Changes made for seasonal summer employment as a result of COVID-19

By Caroline Yu
Posted 6/1/20

As a result of the coronavirus pandemic, finding employment for the summer has become an issue for students about to enter college as well as those in college.

Places that typically hire these …

To Our Valued Readers –

Visitors to our website will be limited to five stories per month unless they opt to subscribe.

For $5.99, less than 20 cents a day, subscribers will receive unlimited access to the website, including access to our Daily Independent e-edition, which features Arizona-specific journalism and items you can’t find in our community print products, such as weather reports, comics, crossword puzzles, advice columns and so much more six days a week.

Our commitment to balanced, fair reporting and local coverage provides insight and perspective not found anywhere else.

Your financial commitment will help to preserve the kind of honest journalism produced by our reporters and editors. We trust you agree that independent journalism is an essential component of our democracy. Please click here to subscribe.

Sincerely,
Charlene Bisson, Publisher, Independent Newsmedia

Please log in to continue

Log in
I am anchor

Changes made for seasonal summer employment as a result of COVID-19

Young adults may have a difficult time finding employment this summer as COVID-19 takes hold on the local economy.
Young adults may have a difficult time finding employment this summer as COVID-19 takes hold on the local economy.
(Independent Newsmedia/Arianna Grainey)
Posted

As a result of the coronavirus pandemic, finding employment for the summer has become an issue for students about to enter college as well as those in college.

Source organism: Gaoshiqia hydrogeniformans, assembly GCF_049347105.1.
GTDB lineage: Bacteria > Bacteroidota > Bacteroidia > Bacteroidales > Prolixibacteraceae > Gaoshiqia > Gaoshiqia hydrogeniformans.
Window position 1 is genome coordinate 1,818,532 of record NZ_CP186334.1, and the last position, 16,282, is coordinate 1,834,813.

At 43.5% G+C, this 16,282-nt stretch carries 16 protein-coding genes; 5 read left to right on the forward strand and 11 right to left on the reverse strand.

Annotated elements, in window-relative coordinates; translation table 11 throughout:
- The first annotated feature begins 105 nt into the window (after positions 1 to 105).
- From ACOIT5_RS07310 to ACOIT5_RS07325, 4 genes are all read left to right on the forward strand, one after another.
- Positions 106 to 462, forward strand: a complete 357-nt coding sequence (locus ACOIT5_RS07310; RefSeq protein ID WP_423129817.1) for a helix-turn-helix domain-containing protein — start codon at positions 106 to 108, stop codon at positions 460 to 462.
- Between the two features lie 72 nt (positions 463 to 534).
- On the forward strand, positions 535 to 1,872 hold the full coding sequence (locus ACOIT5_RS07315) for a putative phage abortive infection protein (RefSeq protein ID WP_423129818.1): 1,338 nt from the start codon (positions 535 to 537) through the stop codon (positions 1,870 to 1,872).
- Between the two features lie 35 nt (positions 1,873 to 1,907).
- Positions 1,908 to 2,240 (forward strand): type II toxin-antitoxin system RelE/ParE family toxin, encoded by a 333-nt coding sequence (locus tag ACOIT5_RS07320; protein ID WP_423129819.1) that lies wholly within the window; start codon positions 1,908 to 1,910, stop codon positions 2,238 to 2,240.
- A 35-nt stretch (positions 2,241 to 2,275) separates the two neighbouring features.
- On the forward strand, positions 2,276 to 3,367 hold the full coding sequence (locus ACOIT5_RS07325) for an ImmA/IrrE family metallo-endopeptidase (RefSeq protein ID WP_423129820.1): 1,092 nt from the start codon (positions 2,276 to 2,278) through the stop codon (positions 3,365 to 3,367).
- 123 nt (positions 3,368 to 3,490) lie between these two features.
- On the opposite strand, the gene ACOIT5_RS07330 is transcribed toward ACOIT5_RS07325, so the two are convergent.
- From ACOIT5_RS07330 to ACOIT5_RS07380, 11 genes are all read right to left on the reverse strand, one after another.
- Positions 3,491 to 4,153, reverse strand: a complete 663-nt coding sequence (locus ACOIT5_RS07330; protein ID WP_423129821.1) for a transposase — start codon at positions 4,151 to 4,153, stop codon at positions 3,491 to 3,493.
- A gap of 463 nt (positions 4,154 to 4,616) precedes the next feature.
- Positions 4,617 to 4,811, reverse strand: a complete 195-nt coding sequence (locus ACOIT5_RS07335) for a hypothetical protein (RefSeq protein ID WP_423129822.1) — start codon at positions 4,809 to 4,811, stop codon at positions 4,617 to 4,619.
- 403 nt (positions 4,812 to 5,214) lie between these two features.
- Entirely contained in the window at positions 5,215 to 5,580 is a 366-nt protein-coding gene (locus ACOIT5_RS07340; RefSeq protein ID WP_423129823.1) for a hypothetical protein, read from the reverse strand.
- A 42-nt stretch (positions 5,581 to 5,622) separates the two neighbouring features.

Places that typically hire these young adults like summer camps and community pools have had to shut down operations in accordance with safety guidelines. For the City of Scottsdale, a lot of these seasonal positions were canceled and those who were planning to work at city agencies were not scheduled to work anymore, according to Ann Porter, communications supervisor for the city.

“We had a lot of staff that were basically sent home and then, as we’ve been slowly reopening, some of that staff has been [able to be] brought back,” Ms. Porter said.

The city does hire high schoolers for certain positions such as lifeguards, but with services like that canceled, they have had no need for them. Staff that remained if they were not sent home and experienced no major job interruptions were reassigned to different areas that may have needed more assistance.

Additionally, the city has implemented a hiring freeze which has prevented them from filling any lost positions, whether they came from a lack of scheduling or people quitting.

“That’s not a hard and fast rule to say that forever,” Ms. Porter said.

She further explained that if the economy should rebound fairly quickly based on any new data, then the city would most likely reconsider their hiring process. In the event that this would happen, she assumes that they would work together to look at any services that might have been reduced.

“It’s hard to tell what’s going to happen in the next few months, but I do know that they’re trying to take a very thoughtful and methodical approach to all of those types of decisions,” she said.